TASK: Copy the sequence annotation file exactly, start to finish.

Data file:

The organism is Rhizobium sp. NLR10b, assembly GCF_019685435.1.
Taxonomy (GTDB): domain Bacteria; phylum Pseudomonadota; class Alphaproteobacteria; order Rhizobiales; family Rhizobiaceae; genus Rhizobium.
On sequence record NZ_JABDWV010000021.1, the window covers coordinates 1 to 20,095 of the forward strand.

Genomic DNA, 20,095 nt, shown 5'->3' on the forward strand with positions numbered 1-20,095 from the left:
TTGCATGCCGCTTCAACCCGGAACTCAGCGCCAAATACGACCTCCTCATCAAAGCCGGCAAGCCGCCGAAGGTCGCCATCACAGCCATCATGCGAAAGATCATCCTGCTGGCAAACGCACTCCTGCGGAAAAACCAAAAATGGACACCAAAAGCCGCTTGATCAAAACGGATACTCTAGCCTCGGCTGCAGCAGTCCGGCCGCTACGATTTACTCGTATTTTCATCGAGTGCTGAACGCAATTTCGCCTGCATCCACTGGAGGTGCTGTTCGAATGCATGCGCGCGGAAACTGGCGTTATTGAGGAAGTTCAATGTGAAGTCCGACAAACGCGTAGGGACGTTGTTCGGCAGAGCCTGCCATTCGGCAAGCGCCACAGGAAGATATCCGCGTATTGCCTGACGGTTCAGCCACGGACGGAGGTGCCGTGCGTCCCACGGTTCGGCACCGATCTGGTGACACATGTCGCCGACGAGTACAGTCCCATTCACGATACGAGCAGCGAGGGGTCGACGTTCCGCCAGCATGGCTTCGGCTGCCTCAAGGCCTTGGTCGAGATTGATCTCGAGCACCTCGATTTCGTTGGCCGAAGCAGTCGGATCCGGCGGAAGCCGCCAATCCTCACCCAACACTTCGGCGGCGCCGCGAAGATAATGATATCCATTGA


The organism is Rhizobium sp. NLR10b, assembly GCF_019685435.1.
Taxonomy (GTDB): domain Bacteria; phylum Pseudomonadota; class Alphaproteobacteria; order Rhizobiales; family Rhizobiaceae; genus Rhizobium.
On sequence record NZ_JABDWV010000021.1, the window covers coordinates 1 to 20,095 of the forward strand.

Genomic DNA, 20,095 nt, shown 5'->3' on the forward strand with positions numbered 1-20,095 from the left:
TTGCATGCCGCTTCAACCCGGAACTCAGCGCCAAATACGACCTCCTCATCAAAGCCGGCAAGCCGCCGAAGGTCGCCATCACAGCCATCATGCGAAAGATCATCCTGCTGGCAAACGCACTCCTGCGGAAAAACCAAAAATGGACACCAAAAGCCGCTTGATCAAAACGGATACTCTAGCCTCGGCTGCAGCAGTCCGGCCGCTACGATTTACTCGTATTTTCATCGAGTGCTGAACGCAATTTCGCCTGCATCCACTGGAGGTGCTGTTCGAATGCATGCGCGCGGAAACTGGCGTTATTGAGGAAGTTCAATGTGAAGTCCGACAAACGCGTAGGGACGTTGTTCGGCAGAGCCTGCCATTCGGCAAGCGCCACAGGAAGATATCCGCGTATTGCCTGACGGTTCAGCCACGGACGGAGGTGCCGTGCGTCCCACGGTTCGGCACCGATCTGGTGACACATGTCGCCGACGAGTACAGTCCCATTCACGATACGAGCAGCGAGGGGTCGACGTTCCGCCAGCATGGCTTCGGCTGCCTCAAGGCCTTGGTCGAGATTGATCTCGAGCACCTCGATTTCGTTGGCCGAAGCAGTCGGATCCGGCGGAAGCCGCCAATCCTCACCCAACACTTCGGCGGCGCCGCGAAGATAATGATATCCATTGA